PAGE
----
The White House, reacting to a published account of U.S. involvement in a covert operation to kill a prominent Lebanese Shiite Moslem leader, said yesterday that President Reagan had never authorized that or any other assassination attempt.

"The president never did, never has and never will authorize assassinations," said White House spokesman Marlin Fitzwater.

Fitzwater, like other administration spokesmen yesterday, sought to avoid answering questions regarding what Reagan knew about the covert activities of the late CIA director William J. Casey.

He refused to be drawn into a discussion of whether Reagan had signed a National Security Decision Directive or a separate "finding" (a presidential authorization for a covert activity) that set in motion actions leading to the assassination attempt.

Bob Woodward, The Washington Post's assistant managing editor for investigations, writes in a new book about the Central Intelligence Agency that Casey had arranged privately with the Saudi intelligence service to assassinate Sheik Mohammed Hussein Fadlallah, the main spiritual leader of the extremist Shiite group, Hezbollah.

The first 500,000 copies of the book, "Veil: The Secret Wars of the CIA, 1981-1987," went on sale yesterday.

Central Intelligence Agency spokeswoman Sharon Foster said yesterday, "We don't see any value in debating the authenticity of the book, so we're not making any statements."

One of Woodward's other major disclosures in the book was that Casey, just before dying last spring, told him that he knew of the diversion of funds to U.S.-backed Nicaraguan rebels from the secret sale of U.S. arms to Iran. Casey's widow, Sophia, has denied that her husband said such a thing to Woodward.

Yesterday, Rep. Lee H. Hamilton (D-Ind.), chairman of the House Iran-contra investigating panel, said he believed that Casey not only knew of the diversion but was "a primary actor" in arranging for it.

Sen. Daniel K. Inouye (D-Hawaii), chairman of the counterpart Senate committee, said he would not be surprised if Casey had known, but added, "We'll never know because he's no longer with us."

Shortly before the attempt on Fadlallah's life, Reagan had signed a finding authorizing the CIA to train three Lebanese units for preemptive strikes against terrorists.

When the CIA resisted using the units, Woodward wrote, Casey went "off the books" and arranged privately for the Saudis to take effective control of the operation without telling anyone.

On March 8, 1985, a car bomb exploded 50 yards from the apartment building where Fadlallah lived in a Beirut suburb, killing 80 persons and wounding 200. Fadlallah escaped without injury.

The Saudi government has vehemently denied Woodward's account of its involvement in the bid to kill the Shiite leader.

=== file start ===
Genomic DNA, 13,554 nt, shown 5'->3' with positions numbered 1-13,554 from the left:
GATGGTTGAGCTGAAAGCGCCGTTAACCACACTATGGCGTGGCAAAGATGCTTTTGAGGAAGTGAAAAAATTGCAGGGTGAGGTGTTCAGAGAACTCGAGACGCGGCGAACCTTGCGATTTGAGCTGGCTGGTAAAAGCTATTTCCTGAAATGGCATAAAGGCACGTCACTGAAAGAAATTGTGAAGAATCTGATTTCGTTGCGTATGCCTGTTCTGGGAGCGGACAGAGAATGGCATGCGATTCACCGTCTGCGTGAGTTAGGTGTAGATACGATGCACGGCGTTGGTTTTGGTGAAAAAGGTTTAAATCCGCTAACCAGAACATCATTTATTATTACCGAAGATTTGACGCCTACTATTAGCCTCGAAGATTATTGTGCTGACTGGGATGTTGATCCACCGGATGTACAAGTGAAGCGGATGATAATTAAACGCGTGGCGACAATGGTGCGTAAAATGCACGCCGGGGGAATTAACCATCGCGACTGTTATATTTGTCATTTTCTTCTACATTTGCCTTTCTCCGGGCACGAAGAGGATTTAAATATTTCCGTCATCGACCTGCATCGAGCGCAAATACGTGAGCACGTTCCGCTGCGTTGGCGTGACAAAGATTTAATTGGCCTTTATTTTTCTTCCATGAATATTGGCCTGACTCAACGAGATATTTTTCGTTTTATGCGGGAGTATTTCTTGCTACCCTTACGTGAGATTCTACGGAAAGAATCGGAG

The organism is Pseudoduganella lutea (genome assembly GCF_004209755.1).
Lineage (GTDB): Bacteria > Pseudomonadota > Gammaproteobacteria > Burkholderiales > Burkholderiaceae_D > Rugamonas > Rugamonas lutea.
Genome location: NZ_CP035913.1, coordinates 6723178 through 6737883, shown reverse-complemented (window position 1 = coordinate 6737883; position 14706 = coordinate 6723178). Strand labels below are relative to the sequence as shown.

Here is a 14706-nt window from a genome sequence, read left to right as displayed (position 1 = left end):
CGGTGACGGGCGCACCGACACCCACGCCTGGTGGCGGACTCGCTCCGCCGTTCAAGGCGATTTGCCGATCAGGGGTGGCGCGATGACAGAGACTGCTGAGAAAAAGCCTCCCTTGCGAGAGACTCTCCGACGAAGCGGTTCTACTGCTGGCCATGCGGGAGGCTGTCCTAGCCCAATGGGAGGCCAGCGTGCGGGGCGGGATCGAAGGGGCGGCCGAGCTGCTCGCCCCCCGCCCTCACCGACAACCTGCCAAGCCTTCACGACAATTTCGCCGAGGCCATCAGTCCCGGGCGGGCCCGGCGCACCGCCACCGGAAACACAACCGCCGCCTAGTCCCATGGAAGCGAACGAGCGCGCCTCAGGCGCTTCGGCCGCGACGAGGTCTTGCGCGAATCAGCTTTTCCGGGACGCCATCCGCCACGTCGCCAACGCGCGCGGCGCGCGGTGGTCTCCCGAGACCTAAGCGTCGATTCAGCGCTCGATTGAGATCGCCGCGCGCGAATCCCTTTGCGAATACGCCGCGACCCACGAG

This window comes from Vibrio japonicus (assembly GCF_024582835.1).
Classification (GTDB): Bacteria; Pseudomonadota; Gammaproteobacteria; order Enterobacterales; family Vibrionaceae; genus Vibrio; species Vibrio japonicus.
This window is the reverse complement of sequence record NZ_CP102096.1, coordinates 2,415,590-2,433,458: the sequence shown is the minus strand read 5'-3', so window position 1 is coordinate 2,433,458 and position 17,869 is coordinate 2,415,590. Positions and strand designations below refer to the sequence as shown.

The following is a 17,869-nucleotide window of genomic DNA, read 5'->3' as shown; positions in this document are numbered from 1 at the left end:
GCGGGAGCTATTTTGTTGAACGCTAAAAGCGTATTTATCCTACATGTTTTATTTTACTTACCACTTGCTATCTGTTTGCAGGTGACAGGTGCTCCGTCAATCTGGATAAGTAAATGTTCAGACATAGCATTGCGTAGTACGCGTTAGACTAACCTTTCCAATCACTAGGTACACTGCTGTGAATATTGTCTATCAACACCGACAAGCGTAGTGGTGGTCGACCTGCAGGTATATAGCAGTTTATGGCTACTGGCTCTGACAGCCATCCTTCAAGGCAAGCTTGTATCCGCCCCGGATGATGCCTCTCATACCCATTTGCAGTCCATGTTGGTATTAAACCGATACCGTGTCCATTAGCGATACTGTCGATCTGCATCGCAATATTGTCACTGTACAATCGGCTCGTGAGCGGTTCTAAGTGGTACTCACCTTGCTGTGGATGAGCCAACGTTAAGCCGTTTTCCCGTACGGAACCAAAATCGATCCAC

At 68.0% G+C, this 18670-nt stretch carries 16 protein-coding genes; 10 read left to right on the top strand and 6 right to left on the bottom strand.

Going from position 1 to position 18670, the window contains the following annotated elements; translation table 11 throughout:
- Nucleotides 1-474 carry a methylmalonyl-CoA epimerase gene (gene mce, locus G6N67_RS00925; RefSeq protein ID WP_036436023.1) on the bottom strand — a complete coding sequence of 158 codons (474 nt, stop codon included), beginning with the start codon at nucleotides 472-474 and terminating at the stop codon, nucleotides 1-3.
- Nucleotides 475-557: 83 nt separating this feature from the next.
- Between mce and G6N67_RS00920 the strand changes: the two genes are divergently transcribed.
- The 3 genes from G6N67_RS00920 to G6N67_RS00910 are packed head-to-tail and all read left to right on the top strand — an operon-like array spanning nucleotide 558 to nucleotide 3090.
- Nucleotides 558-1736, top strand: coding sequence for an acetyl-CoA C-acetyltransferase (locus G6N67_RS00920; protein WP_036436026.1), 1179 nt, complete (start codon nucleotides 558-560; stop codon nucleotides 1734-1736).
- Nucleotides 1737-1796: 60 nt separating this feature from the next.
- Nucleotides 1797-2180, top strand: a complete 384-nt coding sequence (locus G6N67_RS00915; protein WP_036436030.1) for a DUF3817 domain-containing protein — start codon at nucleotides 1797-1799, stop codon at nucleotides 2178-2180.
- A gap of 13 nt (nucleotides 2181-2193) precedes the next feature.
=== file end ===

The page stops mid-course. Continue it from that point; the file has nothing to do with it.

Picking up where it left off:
Chairman David L. Boren (D-Okla.) of the Senate Select Committee on Intelligence issued a statement saying he did not think it "appropriate" to comment on specific allegations in the book. Boren said he felt that the important issue now, growing out of the Iran-contra affair and Casey's controversial CIA stewardship, is to establish better congressional oversight of the agency's covert activities.

He said the Senate Rules and Administration Committee last week approved creation of an independent financial unit within the intelligence panel to audit CIA covert activities as part of a general effort to strengthen oversight. This effort will include regular, in-depth review of all covert operations.

The auditing unit, involving three or four persons, was set up to stave off legislation introduced by Sen. John Glenn (D-Ohio) that provides for the General Accounting Office, a congressional investigative body, to conduct outside probes of CIA covert activities, according to Senate intelligence sources.

Boren said the committee also adopted rules to stop unauthorized disclosures to the news media about CIA covert activities, an issue that caused deep distrust between Casey and the intelligence panels throughout most of his tenure as CIA director.

Boren has been eager to repair the damage and to establish a good working relationship with the new CIA director, William H. Webster. He said the committee had made "great strides" in reestablishing trust between the agency and his committee and that this had led to "a very candid sharing of sensitive information."

Also yesterday, Dr. Daniel Ruge, Reagan's former physician, disputed Woodward's report that the president's wounds were far graver and his recovery from a 1981 assassination attempt far slower than the White House disclosed. Ruge, who retired in 1985, said the recovery was "superb" and that he never saw the disoriented president portrayed by Woodward.